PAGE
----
Lebanon: Greener grass

Villages in the Bekaa valley cling to cannabis cultivation as their only means of survival
Caravan (India)
Tuesday, October 1, 2013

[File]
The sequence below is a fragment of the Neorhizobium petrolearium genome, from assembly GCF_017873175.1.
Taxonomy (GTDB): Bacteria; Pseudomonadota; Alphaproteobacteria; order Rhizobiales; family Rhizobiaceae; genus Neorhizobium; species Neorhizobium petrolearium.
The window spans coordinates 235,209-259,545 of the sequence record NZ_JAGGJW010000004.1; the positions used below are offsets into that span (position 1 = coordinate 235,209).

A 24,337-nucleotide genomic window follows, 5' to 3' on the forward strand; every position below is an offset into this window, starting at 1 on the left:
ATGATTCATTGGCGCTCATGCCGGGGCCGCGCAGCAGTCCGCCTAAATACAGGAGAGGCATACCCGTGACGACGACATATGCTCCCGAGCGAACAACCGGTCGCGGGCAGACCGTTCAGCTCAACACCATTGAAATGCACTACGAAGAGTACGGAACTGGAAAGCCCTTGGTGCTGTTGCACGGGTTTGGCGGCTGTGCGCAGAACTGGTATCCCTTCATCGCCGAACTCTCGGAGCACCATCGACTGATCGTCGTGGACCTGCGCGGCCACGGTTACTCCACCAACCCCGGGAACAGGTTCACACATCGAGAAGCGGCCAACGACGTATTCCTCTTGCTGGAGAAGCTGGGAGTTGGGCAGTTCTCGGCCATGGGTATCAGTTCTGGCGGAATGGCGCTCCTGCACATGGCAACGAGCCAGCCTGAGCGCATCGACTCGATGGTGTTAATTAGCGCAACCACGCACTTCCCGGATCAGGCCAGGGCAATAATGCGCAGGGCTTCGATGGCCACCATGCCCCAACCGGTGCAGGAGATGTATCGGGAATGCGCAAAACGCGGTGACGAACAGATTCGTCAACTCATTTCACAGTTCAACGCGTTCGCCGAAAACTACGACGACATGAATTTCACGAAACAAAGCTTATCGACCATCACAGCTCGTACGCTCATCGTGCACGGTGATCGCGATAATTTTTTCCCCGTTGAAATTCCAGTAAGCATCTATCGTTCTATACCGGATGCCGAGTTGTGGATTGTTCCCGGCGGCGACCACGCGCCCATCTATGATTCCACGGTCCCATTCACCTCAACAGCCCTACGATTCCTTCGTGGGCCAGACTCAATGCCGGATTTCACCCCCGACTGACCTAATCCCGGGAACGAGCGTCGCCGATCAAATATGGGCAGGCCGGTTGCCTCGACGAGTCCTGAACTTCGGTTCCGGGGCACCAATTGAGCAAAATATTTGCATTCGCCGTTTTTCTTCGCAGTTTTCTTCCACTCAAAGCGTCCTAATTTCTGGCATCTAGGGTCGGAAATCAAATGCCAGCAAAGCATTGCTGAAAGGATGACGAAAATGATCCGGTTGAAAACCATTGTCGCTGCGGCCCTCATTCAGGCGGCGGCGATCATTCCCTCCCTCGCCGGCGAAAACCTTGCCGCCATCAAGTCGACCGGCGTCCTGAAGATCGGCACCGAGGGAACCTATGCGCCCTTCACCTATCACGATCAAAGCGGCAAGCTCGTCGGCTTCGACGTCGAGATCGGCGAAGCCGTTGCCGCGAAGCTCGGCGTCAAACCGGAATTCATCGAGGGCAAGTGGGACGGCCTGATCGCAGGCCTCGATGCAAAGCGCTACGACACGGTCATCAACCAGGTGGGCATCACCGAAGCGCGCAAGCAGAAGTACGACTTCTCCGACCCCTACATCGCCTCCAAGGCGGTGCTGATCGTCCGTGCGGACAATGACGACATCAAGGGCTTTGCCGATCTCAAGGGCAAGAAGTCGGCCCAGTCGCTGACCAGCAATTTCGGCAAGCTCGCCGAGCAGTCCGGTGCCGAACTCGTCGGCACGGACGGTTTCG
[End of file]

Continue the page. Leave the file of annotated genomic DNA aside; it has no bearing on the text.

Cannabis cultivation in Lebanon, which dates back centuries, became organised during French rule in the early 20th century, but it was in the lawless years of the Lebanese Civil War, between 1975 and 1990, that production really took off. After the end of the war, in 1990, the Lebanese government, the international community and Syria — then in de facto control of Lebanon’s politics — negotiated a complete annihilation of Lebanon’s cannabis fields. International aid programs were introduced to replace the plants with crops like beets or sunflowers. Initially, the campaign was successful at eradicating illegal crops, but as international donor money supporting crop replacement fell short of expectations, fields were soon awash with the tall, green plants again.